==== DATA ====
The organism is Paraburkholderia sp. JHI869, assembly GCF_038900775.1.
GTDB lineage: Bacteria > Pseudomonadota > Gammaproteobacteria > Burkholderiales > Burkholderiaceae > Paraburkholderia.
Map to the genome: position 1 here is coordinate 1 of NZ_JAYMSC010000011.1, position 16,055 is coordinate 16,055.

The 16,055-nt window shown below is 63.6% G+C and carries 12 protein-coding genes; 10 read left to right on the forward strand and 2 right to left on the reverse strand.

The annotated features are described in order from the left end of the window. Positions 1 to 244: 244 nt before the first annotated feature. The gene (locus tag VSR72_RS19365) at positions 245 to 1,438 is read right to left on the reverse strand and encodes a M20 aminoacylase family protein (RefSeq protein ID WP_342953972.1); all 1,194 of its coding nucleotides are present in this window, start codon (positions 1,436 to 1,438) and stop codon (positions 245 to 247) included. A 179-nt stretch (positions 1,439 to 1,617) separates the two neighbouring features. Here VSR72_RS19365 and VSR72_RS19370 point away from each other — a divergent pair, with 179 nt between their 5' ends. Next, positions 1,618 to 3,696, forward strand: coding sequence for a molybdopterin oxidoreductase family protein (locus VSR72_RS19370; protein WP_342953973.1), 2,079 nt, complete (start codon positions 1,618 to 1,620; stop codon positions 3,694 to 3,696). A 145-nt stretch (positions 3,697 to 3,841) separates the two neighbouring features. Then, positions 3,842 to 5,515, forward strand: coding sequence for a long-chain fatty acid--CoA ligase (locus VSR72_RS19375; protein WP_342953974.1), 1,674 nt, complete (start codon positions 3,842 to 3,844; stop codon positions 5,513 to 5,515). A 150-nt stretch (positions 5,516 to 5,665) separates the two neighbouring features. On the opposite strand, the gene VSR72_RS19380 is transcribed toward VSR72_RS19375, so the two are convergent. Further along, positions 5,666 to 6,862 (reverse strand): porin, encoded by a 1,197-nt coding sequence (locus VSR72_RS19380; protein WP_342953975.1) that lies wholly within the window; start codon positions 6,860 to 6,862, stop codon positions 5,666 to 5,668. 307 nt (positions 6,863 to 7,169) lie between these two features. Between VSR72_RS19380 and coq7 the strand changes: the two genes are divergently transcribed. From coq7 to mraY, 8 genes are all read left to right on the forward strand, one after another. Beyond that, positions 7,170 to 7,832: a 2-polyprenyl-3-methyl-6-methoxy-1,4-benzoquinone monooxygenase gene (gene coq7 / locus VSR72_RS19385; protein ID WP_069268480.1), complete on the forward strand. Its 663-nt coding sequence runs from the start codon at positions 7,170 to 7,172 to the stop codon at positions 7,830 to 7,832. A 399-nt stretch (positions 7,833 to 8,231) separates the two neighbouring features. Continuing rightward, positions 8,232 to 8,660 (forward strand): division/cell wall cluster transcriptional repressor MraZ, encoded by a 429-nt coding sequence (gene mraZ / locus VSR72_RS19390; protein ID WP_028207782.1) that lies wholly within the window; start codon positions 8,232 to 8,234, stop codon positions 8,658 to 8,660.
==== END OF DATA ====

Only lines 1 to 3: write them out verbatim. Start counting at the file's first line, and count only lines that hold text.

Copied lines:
The organism is Paraburkholderia sp. JHI869, assembly GCF_038900775.1.
GTDB lineage: Bacteria > Pseudomonadota > Gammaproteobacteria > Burkholderiales > Burkholderiaceae > Paraburkholderia.
Map to the genome: position 1 here is coordinate 1 of NZ_JAYMSC010000011.1, position 16,055 is coordinate 16,055.